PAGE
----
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Editorial: Public art, sculptures beautify Columbus


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Mention the names “Large Arch” and “Eos” and images of the sculptures spring to mind.

“Large Arch” frames architectural treasure First Christian Church, viewed from the Cleo Rogers Memorial Library plaza.

“Eos,” the goddess with trailing flowers, welcomes people to Mill Race Park and the architectural avenue of Fifth Street.

These pieces beautify and define Columbus. They spark conversation and thought. They’ve become woven into the fabric of the community.

“Eos,” for example, installed in Columbus in 2006 for the Columbus Sculpture Invitational, became so popular it was purchased from the artist the following year by local donors and given to the city to be on permanent display.

In time, a similar affinity could develop for Martin Beach’s “Modern Totem,” or one of the eight sculptures selected for the Columbus Indiana Sculpture Biennial program.

Beach’s sculpture was installed in late June in the connector area linking the library plaza and the Columbus Area Visitors Center. The Columbus artist’s granite and limestone sculpture, standing more than 9 feet tall and weighing nearly 8,000 pounds, was commissioned by the Arts Council to be part of the plaza’s $1.4 million facelift.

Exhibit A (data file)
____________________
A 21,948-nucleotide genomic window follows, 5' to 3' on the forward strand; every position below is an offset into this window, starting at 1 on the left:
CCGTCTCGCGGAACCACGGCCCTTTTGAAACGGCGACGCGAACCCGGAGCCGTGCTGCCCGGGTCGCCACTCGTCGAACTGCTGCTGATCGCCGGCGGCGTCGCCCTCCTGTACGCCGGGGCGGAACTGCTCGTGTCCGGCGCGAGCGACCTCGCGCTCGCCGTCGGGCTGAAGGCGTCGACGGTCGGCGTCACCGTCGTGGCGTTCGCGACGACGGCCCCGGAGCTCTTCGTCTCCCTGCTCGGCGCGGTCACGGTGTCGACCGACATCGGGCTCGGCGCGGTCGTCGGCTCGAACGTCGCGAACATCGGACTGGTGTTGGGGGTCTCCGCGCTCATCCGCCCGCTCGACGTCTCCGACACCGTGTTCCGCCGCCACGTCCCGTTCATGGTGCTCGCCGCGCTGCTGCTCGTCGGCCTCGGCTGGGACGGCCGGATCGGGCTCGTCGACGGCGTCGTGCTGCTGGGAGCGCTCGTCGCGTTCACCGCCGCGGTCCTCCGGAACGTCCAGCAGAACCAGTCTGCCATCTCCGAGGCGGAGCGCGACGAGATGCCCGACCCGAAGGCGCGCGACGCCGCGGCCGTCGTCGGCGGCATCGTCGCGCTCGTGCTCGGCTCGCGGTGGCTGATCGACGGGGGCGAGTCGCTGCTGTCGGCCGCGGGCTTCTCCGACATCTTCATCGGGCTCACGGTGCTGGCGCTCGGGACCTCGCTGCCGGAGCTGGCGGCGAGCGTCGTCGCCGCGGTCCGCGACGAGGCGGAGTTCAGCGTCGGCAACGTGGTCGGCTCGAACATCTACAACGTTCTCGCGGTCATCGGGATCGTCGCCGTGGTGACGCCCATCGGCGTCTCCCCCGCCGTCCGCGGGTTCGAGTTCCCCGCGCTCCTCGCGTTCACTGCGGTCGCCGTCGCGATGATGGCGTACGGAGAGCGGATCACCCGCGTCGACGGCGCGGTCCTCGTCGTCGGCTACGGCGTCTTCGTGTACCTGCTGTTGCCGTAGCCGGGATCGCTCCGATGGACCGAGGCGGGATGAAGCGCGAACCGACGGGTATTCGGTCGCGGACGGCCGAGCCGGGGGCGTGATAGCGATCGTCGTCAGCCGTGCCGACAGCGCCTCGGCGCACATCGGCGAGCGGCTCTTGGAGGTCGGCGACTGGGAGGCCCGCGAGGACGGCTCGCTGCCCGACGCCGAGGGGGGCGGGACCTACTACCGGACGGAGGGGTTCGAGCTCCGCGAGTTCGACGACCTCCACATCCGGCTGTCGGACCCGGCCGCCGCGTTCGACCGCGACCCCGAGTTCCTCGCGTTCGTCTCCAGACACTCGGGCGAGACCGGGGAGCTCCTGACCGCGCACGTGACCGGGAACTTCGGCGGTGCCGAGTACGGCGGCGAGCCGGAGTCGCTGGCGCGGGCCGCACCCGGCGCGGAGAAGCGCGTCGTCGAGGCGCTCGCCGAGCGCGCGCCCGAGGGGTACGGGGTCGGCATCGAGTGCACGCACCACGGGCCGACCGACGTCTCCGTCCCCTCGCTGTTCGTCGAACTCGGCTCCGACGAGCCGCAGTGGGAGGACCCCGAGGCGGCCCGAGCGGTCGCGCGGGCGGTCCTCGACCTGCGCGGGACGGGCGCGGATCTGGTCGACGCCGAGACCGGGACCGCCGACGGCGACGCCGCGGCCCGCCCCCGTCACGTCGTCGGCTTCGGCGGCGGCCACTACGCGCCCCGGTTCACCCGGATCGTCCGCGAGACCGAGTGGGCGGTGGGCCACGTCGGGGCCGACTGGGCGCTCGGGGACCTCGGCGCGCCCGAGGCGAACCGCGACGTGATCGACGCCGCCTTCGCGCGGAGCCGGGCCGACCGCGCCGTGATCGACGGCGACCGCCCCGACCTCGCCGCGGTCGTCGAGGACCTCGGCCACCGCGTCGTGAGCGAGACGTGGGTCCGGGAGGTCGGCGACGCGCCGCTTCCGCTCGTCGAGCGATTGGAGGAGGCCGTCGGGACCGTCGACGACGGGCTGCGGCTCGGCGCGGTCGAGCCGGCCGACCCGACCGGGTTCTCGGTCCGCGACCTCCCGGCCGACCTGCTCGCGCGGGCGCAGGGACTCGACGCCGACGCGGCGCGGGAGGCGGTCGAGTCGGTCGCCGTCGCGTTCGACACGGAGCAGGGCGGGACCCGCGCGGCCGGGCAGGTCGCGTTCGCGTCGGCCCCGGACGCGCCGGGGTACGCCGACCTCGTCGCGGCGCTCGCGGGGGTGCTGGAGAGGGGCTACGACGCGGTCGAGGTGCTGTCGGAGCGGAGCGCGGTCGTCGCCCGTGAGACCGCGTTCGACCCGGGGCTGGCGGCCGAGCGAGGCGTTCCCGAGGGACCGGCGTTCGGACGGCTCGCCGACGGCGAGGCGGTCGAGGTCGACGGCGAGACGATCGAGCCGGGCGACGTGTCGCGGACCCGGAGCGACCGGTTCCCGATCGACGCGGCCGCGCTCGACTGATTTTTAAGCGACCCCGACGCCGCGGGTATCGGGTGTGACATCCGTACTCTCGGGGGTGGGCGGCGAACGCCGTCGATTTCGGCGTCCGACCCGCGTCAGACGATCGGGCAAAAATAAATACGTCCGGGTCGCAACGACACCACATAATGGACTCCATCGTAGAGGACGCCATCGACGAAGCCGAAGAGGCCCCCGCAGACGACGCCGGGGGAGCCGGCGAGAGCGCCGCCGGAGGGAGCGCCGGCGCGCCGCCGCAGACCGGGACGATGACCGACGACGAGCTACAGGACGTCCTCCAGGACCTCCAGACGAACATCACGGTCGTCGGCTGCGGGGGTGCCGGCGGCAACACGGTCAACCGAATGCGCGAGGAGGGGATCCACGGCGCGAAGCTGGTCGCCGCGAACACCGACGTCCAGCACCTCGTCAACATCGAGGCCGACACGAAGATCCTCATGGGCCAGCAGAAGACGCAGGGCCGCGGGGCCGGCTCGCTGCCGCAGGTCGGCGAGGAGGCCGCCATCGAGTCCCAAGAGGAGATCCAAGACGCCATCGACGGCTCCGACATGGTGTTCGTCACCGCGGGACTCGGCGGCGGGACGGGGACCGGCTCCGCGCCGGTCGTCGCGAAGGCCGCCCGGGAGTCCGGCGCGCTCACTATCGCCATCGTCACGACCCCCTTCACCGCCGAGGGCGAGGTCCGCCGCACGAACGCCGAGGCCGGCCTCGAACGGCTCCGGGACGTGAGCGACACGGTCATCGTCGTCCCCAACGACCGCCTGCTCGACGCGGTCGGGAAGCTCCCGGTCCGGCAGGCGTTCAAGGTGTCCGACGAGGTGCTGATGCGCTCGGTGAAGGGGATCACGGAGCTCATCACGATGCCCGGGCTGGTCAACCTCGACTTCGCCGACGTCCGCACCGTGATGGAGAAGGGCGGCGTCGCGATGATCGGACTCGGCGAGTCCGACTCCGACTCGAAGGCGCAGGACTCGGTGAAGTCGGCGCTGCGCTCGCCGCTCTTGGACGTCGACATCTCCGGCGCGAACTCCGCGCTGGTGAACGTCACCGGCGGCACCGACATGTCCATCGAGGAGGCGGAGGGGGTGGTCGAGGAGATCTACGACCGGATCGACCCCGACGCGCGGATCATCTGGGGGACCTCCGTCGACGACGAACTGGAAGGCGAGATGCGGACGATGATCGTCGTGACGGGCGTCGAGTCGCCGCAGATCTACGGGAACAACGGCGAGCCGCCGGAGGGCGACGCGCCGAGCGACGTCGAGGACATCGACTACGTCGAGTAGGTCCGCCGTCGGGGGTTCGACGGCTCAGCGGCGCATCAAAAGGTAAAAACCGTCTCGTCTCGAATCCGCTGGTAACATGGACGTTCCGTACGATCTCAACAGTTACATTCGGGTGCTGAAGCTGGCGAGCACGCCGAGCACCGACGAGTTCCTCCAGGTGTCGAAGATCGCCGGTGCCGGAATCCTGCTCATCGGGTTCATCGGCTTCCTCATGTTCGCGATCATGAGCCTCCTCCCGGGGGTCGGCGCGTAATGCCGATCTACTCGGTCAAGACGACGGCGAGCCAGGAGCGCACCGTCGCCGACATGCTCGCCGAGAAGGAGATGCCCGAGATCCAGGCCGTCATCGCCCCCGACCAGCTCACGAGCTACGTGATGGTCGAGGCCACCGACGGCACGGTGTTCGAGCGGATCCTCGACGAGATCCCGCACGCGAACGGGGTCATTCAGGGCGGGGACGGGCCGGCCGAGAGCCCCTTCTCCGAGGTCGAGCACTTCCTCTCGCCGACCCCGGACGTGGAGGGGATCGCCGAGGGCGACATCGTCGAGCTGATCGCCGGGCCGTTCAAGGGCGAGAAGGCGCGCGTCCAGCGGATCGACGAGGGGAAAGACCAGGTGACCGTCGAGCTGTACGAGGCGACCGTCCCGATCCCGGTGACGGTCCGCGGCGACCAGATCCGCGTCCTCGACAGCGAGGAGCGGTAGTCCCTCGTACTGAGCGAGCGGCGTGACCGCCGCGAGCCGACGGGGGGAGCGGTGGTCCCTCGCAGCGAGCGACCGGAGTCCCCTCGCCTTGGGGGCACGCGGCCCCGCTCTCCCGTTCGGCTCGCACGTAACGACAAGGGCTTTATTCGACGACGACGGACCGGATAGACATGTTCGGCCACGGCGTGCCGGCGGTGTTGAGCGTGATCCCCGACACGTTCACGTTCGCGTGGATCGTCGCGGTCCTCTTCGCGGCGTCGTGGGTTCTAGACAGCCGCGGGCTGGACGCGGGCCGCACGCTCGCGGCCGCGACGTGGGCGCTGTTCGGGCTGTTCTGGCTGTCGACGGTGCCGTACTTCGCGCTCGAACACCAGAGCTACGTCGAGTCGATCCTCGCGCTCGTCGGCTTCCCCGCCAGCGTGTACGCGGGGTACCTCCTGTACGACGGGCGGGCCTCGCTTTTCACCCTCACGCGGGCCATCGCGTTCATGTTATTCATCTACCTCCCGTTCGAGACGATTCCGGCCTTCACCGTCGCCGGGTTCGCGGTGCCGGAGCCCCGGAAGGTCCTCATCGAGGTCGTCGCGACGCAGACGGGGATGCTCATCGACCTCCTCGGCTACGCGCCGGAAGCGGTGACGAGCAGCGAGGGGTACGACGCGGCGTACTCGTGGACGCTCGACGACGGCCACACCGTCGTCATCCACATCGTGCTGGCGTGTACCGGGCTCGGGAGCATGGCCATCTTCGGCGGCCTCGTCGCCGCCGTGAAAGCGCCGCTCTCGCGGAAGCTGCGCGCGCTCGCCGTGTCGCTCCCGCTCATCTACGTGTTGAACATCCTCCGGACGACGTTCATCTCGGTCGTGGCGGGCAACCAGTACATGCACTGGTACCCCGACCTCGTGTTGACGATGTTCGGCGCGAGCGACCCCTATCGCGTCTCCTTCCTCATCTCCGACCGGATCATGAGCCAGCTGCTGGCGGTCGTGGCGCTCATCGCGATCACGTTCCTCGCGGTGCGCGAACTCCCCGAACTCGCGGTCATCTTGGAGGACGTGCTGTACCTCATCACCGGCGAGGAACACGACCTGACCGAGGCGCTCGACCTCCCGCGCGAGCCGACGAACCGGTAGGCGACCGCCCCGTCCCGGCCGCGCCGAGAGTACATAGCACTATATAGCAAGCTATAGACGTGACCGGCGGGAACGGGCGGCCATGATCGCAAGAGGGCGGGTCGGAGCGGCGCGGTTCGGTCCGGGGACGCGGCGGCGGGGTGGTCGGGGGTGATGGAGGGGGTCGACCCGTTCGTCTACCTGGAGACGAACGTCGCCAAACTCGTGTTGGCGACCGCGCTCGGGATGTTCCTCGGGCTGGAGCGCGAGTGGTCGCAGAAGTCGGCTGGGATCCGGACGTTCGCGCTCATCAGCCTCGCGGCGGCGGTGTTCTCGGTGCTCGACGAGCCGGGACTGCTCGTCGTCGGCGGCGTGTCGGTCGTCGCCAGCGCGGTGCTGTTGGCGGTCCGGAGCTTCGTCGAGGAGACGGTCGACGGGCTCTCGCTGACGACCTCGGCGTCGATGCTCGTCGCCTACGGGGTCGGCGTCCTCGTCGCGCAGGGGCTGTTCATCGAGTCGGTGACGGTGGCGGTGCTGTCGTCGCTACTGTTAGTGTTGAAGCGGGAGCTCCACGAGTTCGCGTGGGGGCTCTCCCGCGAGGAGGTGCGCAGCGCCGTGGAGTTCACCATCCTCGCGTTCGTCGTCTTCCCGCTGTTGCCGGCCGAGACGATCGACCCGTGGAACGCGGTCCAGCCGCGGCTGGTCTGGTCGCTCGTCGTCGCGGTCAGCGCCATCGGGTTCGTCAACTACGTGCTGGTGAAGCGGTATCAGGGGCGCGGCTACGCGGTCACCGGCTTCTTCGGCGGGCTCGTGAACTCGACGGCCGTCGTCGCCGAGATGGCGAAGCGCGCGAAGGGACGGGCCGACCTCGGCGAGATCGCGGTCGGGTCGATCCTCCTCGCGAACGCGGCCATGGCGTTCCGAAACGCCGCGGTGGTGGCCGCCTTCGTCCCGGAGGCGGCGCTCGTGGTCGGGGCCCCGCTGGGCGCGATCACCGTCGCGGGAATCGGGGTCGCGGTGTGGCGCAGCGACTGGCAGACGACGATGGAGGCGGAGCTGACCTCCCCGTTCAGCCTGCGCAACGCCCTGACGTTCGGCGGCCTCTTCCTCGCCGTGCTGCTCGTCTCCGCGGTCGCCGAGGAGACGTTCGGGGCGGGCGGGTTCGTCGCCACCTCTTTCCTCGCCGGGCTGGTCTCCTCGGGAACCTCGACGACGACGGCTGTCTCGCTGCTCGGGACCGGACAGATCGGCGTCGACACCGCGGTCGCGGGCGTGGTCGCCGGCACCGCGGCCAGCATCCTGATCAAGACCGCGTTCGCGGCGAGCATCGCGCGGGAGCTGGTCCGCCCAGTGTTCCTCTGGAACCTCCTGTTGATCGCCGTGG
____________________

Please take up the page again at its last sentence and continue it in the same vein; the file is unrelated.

People who attended the plaza’s June 27 public reopening or have wandered by since have had a chance to see Beach’s work and ponder its meaning. Beach said he considers totems to be symbols of community, family and identity.

The Sculpture Biennial program, unveiled about the same time and organized by the Arts Council, includes works such as:

“Flamenco,” which mimics a flamenco dancer, was installed near The Commons at Fourth and Washington streets.

“It’s All About Electricity,” which resembles a tree being struck by lightning, was installed on the western side of the Bartholomew County Courthouse plaza.

These pieces are in the heart of Columbus’ arts district for all to see and ponder. They have added to the conversation about art and how it benefits a community.

Public art and sculpture elevate the quality of life in a community, and the way in which Columbus embraces this belief separates it from so many others.

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